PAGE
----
The period of the British Mandate

British soldiers in front of the Basilica

At the end of the long period of Ottoman control, most of the places of Christian worship were in a marked state of degradation.
Earthquakes, fires and the difficult management of the Status Quo had severely compromised the state of preservation of the Church of the Holy Sepulchre and the other Christian Holy Places.

The British interest in overseeing Palestinian antiquities and their state of preservation took concrete form in 1920, when a regulation of the Antiquities Department established that execution of all works on ancient structures would be subject to the control and approval of an inspector. 

The Christian Holy Places were included among the properties to be protected, and the Department reserved for itself the task of approving and inspecting future repairs and additions that the religious communities might want to carry out on the structures.

 The report of Captain Mackay, the Inspector of Antiquities, had warned already in 1919 about the danger of collapse of the Edicule of the Tomb. 

After the fire of 1808, the Edicule had been reconstructed by the Greeks and until 1868 it had remained exposed to the degradations caused by rain entering through the open eye (oculus) of the dome of the Rotunda. The situation with regard to the Edicule was re-examined by the British in 1926, the year before the great earthquake, and despite the fact that the external covering of the Edicule made it appear unstable, the analysis confirmed the solidity of the internal structure.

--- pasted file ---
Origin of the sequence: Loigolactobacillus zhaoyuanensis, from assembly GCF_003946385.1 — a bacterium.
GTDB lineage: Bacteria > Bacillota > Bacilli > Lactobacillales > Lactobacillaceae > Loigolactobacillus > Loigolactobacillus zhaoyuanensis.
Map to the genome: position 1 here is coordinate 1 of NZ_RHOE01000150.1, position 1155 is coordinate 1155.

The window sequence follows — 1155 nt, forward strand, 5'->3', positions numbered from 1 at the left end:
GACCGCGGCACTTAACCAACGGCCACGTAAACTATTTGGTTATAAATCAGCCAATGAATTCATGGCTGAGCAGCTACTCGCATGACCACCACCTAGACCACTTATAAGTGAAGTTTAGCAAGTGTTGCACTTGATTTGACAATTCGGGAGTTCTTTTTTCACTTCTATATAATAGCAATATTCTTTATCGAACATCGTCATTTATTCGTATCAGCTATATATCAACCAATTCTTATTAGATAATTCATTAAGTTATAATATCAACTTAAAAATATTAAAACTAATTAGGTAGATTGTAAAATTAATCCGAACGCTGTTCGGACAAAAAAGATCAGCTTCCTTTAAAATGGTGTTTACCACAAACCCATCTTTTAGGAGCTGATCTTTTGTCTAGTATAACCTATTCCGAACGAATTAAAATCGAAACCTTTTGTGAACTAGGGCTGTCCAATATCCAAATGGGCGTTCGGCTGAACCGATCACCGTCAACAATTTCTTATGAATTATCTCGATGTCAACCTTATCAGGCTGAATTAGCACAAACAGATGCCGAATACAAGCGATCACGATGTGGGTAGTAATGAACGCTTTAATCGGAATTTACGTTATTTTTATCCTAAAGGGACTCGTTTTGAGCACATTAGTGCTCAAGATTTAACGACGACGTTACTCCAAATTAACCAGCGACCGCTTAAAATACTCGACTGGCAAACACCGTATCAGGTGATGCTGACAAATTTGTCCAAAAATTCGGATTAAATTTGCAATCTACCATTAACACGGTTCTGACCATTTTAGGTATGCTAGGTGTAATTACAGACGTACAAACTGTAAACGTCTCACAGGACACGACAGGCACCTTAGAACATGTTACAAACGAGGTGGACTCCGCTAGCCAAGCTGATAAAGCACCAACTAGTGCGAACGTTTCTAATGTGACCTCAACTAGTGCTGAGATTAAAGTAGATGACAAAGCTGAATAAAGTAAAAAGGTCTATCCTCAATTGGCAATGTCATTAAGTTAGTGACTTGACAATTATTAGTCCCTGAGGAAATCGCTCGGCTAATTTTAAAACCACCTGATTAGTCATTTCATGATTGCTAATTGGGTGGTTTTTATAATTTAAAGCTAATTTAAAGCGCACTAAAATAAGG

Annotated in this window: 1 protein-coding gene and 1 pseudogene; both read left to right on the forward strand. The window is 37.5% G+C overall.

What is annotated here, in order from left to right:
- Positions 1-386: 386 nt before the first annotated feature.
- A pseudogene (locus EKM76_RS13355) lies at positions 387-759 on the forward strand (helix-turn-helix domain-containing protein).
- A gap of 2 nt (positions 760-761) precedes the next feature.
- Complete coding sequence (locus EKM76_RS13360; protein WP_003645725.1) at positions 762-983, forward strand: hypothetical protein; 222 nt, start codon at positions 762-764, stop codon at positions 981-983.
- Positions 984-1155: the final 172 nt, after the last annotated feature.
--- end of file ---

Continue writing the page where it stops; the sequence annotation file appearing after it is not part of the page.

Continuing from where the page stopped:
But following the major earthquake in the summer of 1927 there were renewed concerns for the security of the entire church, which displayed cracks and fractures in the pillars and arcades. As a result, the Greek Orthodox community was forced to undertake a complete reconstruction of the dome above the Katholikon, which was carried out according to the design of the British architect William Harvey.

The British authorities, increasingly preoccupied with the instability of the church’s structure and all too aware of the innumerable controversies among the different religious communities that were delaying the needed restoration of the building, ordered the putting in place of a system of wooden supports and steel reinforcement. The result was to give the church for the ensuing thirty years the appearance of a forest of scaffolding. 

In 1929 a system of supports was also installed on the facade, and the two Crusader lintels that adorned the entrance doors were removed. They are now on exhibit at the Rockefeller Museum in Jerusalem.

The wish of the Latin community to restore dignity to the Tomb of Christ led Msgr. Gustavo Testa, Apostolic Delegate to Palestine, to entrust the illustrious architects Luigi Marangoni and Antonio Barluzzi with an ambitious, although never realized, project to construct an entirely new church, envisaged as a large sacred area capable of guaranteeing the presence of the different Christian denominations at the empty tomb of Christ.

The final intervention of the Mandatory Power in the church involved the Edicule which in 1947 was encased in a cradle of steel girders that still envelops it today.

Time Line

The period of the British Mandate

Work on the tomb of the crusader Philip d'Aubigny